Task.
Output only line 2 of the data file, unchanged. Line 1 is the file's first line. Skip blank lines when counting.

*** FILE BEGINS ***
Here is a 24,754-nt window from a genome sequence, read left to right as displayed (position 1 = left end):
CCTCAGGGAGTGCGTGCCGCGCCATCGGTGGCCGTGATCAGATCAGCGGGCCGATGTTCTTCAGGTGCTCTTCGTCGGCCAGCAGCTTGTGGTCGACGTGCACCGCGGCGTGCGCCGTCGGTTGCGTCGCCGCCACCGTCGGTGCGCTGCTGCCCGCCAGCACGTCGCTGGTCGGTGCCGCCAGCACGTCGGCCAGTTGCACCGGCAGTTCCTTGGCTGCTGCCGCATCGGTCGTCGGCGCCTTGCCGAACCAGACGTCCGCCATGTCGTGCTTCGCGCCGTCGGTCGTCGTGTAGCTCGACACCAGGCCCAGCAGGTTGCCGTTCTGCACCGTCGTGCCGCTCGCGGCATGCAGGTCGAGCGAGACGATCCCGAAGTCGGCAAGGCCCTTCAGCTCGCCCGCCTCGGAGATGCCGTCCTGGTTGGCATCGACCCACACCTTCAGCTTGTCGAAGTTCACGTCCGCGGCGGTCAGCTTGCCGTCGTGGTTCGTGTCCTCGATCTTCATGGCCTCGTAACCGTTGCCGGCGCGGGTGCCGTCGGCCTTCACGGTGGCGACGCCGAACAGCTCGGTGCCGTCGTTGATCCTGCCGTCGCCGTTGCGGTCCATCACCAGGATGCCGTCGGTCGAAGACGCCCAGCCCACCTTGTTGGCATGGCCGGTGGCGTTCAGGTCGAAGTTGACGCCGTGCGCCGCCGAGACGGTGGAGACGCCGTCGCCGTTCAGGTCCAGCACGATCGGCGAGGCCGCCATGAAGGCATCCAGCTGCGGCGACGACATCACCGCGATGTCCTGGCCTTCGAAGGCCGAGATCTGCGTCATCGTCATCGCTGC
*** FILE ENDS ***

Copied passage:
CCTCAGGGAGTGCGTGCCGCGCCATCGGTGGCCGTGATCAGATCAGCGGGCCGATGTTCTTCAGGTGCTCTTCGTCGGCCAGCAGCTTGTGGTCGACGTGCACCGCGGCGTGCGCCGTCGGTTGCGTCGCCGCCACCGTCGGTGCGCTGCTGCCCGCCAGCACGTCGCTGGTCGGTGCCGCCAGCACGTCGGCCAGTTGCACCGGCAGTTCCTTGGCTGCTGCCGCATCGGTCGTCGGCGCCTTGCCGAACCAGACGTCCGCCATGTCGTGCTTCGCGCCGTCGGTCGTCGTGTAGCTCGACACCAGGCCCAGCAGGTTGCCGTTCTGCACCGTCGTGCCGCTCGCGGCATGCAGGTCGAGCGAGACGATCCCGAAGTCGGCAAGGCCCTTCAGCTCGCCCGCCTCGGAGATGCCGTCCTGGTTGGCATCGACCCACACCTTCAGCTTGTCGAAGTTCACGTCCGCGGCGGTCAGCTTGCCGTCGTGGTTCGTGTCCTCGATCTTCATGGCCTCGTAACCGTTGCCGGCGCGGGTGCCGTCGGCCTTCACGGTGGCGACGCCGAACAGCTCGGTGCCGTCGTTGATCCTGCCGTCGCCGTTGCGGTCCATCACCAGGATGCCGTCGGTCGAAGACGCCCAGCCCACCTTGTTGGCATGGCCGGTGGCGTTCAGGTCGAAGTTGACGCCGTGCGCCGCCGAGACGGTGGAGACGCCGTCGCCGTTCAGGTCCAGCACGATCGGCGAGGCCGCCATGAAGGCATCCAGCTGCGGCGACGACATCACCGCGATGTCCTGGCCTTCGAAGGCCGAGATCTGCGTCATCGTCATCGCTGC